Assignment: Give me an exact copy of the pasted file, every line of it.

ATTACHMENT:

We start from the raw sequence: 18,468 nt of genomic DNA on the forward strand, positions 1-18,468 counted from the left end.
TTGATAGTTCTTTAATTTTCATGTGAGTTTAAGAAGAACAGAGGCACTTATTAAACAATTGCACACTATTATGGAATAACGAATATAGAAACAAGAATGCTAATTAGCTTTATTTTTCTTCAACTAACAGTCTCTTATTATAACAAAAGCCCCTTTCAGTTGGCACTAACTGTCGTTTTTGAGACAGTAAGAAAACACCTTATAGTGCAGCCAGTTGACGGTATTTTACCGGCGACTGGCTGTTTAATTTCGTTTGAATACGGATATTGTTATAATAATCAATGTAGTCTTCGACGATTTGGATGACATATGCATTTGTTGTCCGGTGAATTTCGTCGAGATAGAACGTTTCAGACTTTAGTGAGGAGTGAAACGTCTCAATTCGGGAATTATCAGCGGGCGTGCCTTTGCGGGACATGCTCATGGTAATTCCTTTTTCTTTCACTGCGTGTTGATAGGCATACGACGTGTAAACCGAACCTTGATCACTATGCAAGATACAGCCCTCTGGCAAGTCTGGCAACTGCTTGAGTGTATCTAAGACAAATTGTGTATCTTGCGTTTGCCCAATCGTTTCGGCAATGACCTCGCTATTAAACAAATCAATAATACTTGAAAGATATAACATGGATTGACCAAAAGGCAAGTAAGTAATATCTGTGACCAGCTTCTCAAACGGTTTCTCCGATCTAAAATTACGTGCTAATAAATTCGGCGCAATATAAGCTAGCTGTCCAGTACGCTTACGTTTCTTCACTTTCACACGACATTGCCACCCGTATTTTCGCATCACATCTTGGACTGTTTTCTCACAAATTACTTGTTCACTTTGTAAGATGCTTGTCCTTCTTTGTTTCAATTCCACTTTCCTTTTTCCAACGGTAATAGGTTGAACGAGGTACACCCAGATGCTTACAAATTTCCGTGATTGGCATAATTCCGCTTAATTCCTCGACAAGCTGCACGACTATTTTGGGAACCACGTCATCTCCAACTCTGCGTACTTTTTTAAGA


We start from the raw sequence: 18,468 nt of genomic DNA on the forward strand, positions 1-18,468 counted from the left end.
TTGATAGTTCTTTAATTTTCATGTGAGTTTAAGAAGAACAGAGGCACTTATTAAACAATTGCACACTATTATGGAATAACGAATATAGAAACAAGAATGCTAATTAGCTTTATTTTTCTTCAACTAACAGTCTCTTATTATAACAAAAGCCCCTTTCAGTTGGCACTAACTGTCGTTTTTGAGACAGTAAGAAAACACCTTATAGTGCAGCCAGTTGACGGTATTTTACCGGCGACTGGCTGTTTAATTTCGTTTGAATACGGATATTGTTATAATAATCAATGTAGTCTTCGACGATTTGGATGACATATGCATTTGTTGTCCGGTGAATTTCGTCGAGATAGAACGTTTCAGACTTTAGTGAGGAGTGAAACGTCTCAATTCGGGAATTATCAGCGGGCGTGCCTTTGCGGGACATGCTCATGGTAATTCCTTTTTCTTTCACTGCGTGTTGATAGGCATACGACGTGTAAACCGAACCTTGATCACTATGCAAGATACAGCCCTCTGGCAAGTCTGGCAACTGCTTGAGTGTATCTAAGACAAATTGTGTATCTTGCGTTTGCCCAATCGTTTCGGCAATGACCTCGCTATTAAACAAATCAATAATACTTGAAAGATATAACATGGATTGACCAAAAGGCAAGTAAGTAATATCTGTGACCAGCTTCTCAAACGGTTTCTCCGATCTAAAATTACGTGCTAATAAATTCGGCGCAATATAAGCTAGCTGTCCAGTACGCTTACGTTTCTTCACTTTCACACGACATTGCCACCCGTATTTTCGCATCACATCTTGGACTGTTTTCTCACAAATTACTTGTTCACTTTGTAAGATGCTTGTCCTTCTTTGTTTCAATTCCACTTTCCTTTTTCCAACGGTAATAGGTTGAACGAGGTACACCCAGATGCTTACAAATTTCCGTGATTGGCATAATTCCGCTTAATTCCTCGACAAGCTGCACGACTATTTTGGGAACCACGTCATCTCCAACTCTGCGTACTTTTTTAAGA